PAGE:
Fish and Aquatic Life
Lake DuBay, in the Johnson and Peplin Creeks, Little Eau Claire River, Little Eau Pleine River, Mill Creek and Mosinee Flowage Watersheds, is a 4,649.20 acre impoundment that falls in Marathon and Portage Counties. This impoundment is managed for fishing and swimming and is currently considered impaired.
Author Aquatic Biologist
Source: 1977, Surface Water Resources of Marathon County
Lake DuBay, T26N, R7E, Section 33
Surface Acres = 6,653, Maximum Depth = 30 feet, Secchi Disk = Not
A soft water drainage lake (impoundment) having slightly acid,
medium brown water of low transparency. The immediate shoreline
is predominantly upland (95 percent) with the remainder being
wetland. Sand is the dominant littoral material, with lesser
amounts of rubble, gravel and muck. Fish inhabiting the flowage
include walleye, northern pike, yellow perch, black crappie,
pumpkinseed, black bullhead, brown bullhead, white sucker and carp.
Migratory waterfowl make considerable use of this flowage.
Emergent and submergent vegetation are common in the littoral area.
Public access is possible from one county and two state access
points. Of the flowage's 42.3 miles of shoreline, 0.9 mile is
public. Developments on the shoreline include 122 dwellings, a
wayside park, Ashley County Park and DuBay County Park. The water
control structure, owned by the Consolidated Water Power Company,
is used to generate electric power. The dam has a head of 25 feet.
Streams entering the flowage include the Wisconsin River, the Big
Eau Pleine River, the Little Eau Pleine River, the Little Eau
Claire River, Peplin Creek, Johnson Creek, Hog Creek and five
unnamed streams. Although Lake DuBay extends into Portage County,
the acreage and shoreline figures for Marathon County represent the
entire flowage. In 1977 the flowage experienced a winterkill, the
first of any significance known to have occurred. This
circumstance was likely precipitated by a significantly reduced
stream flow in the Wisconsin River due to drought conditions.
Author Surface Water Inventory Of Wisconsin
Wisconsin's Water Quality Standards provide qualitative and quantitative goals for waters that are protective of Fishable, Swimmable conditions [Learn more]. Waters that do not meet water quality standards are considered impaired and restoration actions are planned and carried out until the water is once again fishable and swimmable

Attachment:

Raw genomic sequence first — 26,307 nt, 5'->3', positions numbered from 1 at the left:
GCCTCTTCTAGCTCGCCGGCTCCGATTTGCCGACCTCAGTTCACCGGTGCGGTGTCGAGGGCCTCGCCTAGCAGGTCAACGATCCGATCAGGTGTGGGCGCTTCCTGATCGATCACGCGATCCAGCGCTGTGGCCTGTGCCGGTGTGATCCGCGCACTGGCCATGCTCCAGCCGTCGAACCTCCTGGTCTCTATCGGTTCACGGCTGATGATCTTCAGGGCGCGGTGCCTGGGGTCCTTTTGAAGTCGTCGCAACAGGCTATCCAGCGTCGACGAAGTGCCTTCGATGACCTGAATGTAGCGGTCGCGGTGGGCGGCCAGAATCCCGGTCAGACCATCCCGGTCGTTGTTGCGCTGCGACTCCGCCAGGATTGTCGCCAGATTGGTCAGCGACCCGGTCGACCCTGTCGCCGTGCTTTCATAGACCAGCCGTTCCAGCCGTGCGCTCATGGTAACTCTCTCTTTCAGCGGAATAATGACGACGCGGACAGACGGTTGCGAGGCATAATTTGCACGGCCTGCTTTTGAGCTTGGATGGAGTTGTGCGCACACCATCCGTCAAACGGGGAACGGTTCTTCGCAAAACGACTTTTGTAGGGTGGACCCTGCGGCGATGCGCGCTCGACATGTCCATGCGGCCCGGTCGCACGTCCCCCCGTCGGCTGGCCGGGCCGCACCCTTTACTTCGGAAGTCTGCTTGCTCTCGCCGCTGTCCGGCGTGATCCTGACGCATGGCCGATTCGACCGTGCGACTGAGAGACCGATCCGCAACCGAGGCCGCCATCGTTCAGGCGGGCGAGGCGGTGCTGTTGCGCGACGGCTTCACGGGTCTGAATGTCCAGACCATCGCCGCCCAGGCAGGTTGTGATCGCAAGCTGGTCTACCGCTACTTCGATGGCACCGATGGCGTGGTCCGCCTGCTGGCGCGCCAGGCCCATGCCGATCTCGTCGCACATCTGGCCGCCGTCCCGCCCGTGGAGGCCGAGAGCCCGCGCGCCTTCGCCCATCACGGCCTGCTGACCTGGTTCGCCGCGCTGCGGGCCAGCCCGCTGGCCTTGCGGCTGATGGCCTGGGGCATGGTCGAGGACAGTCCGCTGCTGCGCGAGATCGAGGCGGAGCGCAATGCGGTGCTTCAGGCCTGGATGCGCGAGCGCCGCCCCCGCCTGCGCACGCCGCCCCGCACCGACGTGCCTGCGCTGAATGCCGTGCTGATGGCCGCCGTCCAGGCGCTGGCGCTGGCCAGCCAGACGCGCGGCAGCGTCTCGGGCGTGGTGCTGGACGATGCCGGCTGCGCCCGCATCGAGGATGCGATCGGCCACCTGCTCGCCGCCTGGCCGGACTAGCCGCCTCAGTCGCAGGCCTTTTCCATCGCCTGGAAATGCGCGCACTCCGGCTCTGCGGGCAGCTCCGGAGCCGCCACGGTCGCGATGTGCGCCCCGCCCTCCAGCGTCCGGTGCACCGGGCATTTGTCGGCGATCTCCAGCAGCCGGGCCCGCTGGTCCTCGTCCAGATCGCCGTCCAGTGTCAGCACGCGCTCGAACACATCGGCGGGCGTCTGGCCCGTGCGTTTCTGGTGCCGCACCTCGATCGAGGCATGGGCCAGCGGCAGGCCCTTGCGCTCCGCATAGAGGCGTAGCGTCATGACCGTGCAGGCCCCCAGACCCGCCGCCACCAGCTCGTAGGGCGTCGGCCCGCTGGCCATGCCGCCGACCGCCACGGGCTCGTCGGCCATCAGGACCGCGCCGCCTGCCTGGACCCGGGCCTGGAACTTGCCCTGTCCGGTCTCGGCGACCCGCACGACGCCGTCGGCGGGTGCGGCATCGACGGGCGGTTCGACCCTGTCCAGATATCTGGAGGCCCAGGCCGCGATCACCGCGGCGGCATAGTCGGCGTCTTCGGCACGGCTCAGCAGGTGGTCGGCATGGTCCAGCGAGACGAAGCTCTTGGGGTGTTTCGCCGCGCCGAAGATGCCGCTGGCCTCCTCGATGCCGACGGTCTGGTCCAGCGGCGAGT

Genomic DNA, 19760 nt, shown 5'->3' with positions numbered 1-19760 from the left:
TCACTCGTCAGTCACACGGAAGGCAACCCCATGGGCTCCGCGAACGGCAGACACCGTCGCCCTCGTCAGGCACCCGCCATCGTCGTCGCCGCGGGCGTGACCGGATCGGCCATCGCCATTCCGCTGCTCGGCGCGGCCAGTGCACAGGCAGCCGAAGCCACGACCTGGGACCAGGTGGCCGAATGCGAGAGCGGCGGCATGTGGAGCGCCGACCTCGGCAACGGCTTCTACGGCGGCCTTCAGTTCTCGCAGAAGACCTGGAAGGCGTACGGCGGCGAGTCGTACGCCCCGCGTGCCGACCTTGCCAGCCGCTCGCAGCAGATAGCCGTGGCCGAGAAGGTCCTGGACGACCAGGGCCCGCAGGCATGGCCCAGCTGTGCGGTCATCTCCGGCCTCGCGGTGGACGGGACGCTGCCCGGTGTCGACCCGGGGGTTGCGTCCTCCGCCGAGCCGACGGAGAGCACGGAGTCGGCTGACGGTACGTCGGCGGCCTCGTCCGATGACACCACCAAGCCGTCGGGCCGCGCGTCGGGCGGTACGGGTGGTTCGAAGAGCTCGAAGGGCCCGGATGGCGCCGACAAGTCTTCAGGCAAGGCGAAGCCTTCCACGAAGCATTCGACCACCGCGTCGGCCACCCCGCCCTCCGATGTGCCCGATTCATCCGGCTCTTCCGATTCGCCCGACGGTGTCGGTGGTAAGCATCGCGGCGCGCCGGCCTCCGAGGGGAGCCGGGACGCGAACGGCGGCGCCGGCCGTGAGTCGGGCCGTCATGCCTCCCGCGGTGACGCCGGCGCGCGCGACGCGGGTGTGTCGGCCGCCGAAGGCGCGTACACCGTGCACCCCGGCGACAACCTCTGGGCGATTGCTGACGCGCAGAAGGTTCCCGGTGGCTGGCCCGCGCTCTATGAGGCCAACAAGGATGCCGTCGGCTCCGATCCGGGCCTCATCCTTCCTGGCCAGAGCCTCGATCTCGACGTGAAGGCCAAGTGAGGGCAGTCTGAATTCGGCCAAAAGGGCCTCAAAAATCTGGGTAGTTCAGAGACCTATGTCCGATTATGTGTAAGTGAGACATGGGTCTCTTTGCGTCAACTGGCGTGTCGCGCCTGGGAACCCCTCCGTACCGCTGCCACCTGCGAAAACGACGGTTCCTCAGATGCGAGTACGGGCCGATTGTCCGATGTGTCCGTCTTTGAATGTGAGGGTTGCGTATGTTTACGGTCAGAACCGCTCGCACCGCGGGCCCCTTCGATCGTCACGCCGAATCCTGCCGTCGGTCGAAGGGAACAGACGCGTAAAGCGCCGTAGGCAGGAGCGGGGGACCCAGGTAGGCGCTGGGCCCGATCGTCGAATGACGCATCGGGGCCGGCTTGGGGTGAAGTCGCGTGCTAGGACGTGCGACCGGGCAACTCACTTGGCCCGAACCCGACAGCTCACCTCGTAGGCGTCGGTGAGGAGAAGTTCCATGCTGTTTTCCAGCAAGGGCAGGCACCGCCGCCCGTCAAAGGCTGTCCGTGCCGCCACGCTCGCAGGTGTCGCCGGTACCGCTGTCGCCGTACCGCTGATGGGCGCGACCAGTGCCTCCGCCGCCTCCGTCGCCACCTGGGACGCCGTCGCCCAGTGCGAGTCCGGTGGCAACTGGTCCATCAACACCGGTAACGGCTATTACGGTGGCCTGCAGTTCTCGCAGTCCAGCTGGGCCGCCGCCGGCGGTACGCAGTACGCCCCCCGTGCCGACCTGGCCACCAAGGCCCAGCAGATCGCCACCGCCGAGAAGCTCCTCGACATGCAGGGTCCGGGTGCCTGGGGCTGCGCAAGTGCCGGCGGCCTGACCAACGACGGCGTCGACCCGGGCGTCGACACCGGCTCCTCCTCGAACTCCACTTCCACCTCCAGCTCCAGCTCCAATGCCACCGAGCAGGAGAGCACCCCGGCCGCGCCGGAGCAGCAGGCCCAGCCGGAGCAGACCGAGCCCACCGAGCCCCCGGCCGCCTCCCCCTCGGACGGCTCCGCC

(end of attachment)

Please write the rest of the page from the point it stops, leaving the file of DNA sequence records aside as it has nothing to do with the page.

Management goals can include creation or implementation of a Total Maximum Daily Load analysis, a Nine Key Element Plan, or other restoration work, education and outreach and more. If specific recommendations exist for this water, they will be displayed below online.
Monitoring the condition of a river, stream, or lake includes gathering physical, chemical, biological, and habitat data. Comprehensive studies often gather all these parameters in great detail, while lighter assessment events will involve sampling physical, chemical and biological data such as macroinvertebrates. Aquatic macroinvertebrates and fish communities integrate watershed or catchment condition, providing great insight into overall ecosystem health. Chemical and habitat parameters tell researchers more about human induced problems including contaminated runoff, point source dischargers, or habitat issues that foster or limit the potential of aquatic communities to thrive in a given area. Wisconsin's Water Monitoring Strategy was recenty updated.
Grants and Management Projects
|Project Name (Click for Details)||Year Started|
|WBIC||Official Waterbody Name||Station ID||Station Name||Earliest Fieldwork Date||Latest Fieldwork Date||View Station||View Data|
Lake Du Bay is located in the Little Eau Pleine River watershed which is 263.30 mi². Land use in the watershed is primarily agricultural (39%), wetland (23%) and a mix of forest (18%) and other uses (20.00%). This watershed has stream miles, lake acres and 38,285.37 wetland acres.
Nonpoint Source Characteristics
This watershed is ranked Low for runoff impacts on streams, Low for runoff impacts on lakes and High for runoff impacts on groundwater and therefore has an overall rank of High. This value can be used in ranking the watershed or individual waterbodies for grant funding under state and county programs.However, all waters are affected by diffuse pollutant sources regardless of initial water quality. Applications for specific runoff projects under state or county grant programs may be pursued. For more information, go to surface water program grants.